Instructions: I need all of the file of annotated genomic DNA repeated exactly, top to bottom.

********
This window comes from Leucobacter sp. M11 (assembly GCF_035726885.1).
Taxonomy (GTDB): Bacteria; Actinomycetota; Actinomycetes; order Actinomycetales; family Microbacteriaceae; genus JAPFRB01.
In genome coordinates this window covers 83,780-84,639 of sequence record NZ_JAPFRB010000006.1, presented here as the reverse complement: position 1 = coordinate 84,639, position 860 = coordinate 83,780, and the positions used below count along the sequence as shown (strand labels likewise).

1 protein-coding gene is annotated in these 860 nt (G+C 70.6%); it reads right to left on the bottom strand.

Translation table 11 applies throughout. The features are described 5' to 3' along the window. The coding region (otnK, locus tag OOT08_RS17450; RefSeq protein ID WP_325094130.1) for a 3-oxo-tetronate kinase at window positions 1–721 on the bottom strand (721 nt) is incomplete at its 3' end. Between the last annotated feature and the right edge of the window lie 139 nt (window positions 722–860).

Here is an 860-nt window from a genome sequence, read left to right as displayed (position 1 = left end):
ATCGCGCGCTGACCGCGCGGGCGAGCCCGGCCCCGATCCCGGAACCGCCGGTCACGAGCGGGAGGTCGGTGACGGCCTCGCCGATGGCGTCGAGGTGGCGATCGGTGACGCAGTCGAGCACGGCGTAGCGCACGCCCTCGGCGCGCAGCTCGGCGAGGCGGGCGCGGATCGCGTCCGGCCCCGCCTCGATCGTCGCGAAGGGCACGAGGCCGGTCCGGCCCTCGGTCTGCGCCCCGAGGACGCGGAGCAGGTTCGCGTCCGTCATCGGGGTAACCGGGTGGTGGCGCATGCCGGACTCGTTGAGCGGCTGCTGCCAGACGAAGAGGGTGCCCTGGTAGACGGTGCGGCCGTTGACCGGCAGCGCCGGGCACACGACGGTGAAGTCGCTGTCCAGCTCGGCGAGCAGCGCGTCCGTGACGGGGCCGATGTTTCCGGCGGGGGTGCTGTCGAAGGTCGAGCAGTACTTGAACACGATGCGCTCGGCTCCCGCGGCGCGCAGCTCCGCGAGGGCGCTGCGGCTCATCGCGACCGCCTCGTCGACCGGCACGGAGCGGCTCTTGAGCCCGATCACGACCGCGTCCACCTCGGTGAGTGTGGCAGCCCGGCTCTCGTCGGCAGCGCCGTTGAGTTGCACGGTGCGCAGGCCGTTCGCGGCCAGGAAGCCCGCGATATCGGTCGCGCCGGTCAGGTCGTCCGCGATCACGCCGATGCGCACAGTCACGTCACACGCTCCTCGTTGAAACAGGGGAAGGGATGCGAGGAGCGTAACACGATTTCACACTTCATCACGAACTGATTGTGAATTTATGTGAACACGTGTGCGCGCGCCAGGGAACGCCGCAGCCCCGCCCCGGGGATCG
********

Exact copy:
This window comes from Leucobacter sp. M11 (assembly GCF_035726885.1).
Taxonomy (GTDB): Bacteria; Actinomycetota; Actinomycetes; order Actinomycetales; family Microbacteriaceae; genus JAPFRB01.
In genome coordinates this window covers 83,780-84,639 of sequence record NZ_JAPFRB010000006.1, presented here as the reverse complement: position 1 = coordinate 84,639, position 860 = coordinate 83,780, and the positions used below count along the sequence as shown (strand labels likewise).

1 protein-coding gene is annotated in these 860 nt (G+C 70.6%); it reads right to left on the bottom strand.

Translation table 11 applies throughout. The features are described 5' to 3' along the window. The coding region (otnK, locus tag OOT08_RS17450; RefSeq protein ID WP_325094130.1) for a 3-oxo-tetronate kinase at window positions 1–721 on the bottom strand (721 nt) is incomplete at its 3' end. Between the last annotated feature and the right edge of the window lie 139 nt (window positions 722–860).

Here is an 860-nt window from a genome sequence, read left to right as displayed (position 1 = left end):
ATCGCGCGCTGACCGCGCGGGCGAGCCCGGCCCCGATCCCGGAACCGCCGGTCACGAGCGGGAGGTCGGTGACGGCCTCGCCGATGGCGTCGAGGTGGCGATCGGTGACGCAGTCGAGCACGGCGTAGCGCACGCCCTCGGCGCGCAGCTCGGCGAGGCGGGCGCGGATCGCGTCCGGCCCCGCCTCGATCGTCGCGAAGGGCACGAGGCCGGTCCGGCCCTCGGTCTGCGCCCCGAGGACGCGGAGCAGGTTCGCGTCCGTCATCGGGGTAACCGGGTGGTGGCGCATGCCGGACTCGTTGAGCGGCTGCTGCCAGACGAAGAGGGTGCCCTGGTAGACGGTGCGGCCGTTGACCGGCAGCGCCGGGCACACGACGGTGAAGTCGCTGTCCAGCTCGGCGAGCAGCGCGTCCGTGACGGGGCCGATGTTTCCGGCGGGGGTGCTGTCGAAGGTCGAGCAGTACTTGAACACGATGCGCTCGGCTCCCGCGGCGCGCAGCTCCGCGAGGGCGCTGCGGCTCATCGCGACCGCCTCGTCGACCGGCACGGAGCGGCTCTTGAGCCCGATCACGACCGCGTCCACCTCGGTGAGTGTGGCAGCCCGGCTCTCGTCGGCAGCGCCGTTGAGTTGCACGGTGCGCAGGCCGTTCGCGGCCAGGAAGCCCGCGATATCGGTCGCGCCGGTCAGGTCGTCCGCGATCACGCCGATGCGCACAGTCACGTCACACGCTCCTCGTTGAAACAGGGGAAGGGATGCGAGGAGCGTAACACGATTTCACACTTCATCACGAACTGATTGTGAATTTATGTGAACACGTGTGCGCGCGCCAGGGAACGCCGCAGCCCCGCCCCGGGGATCG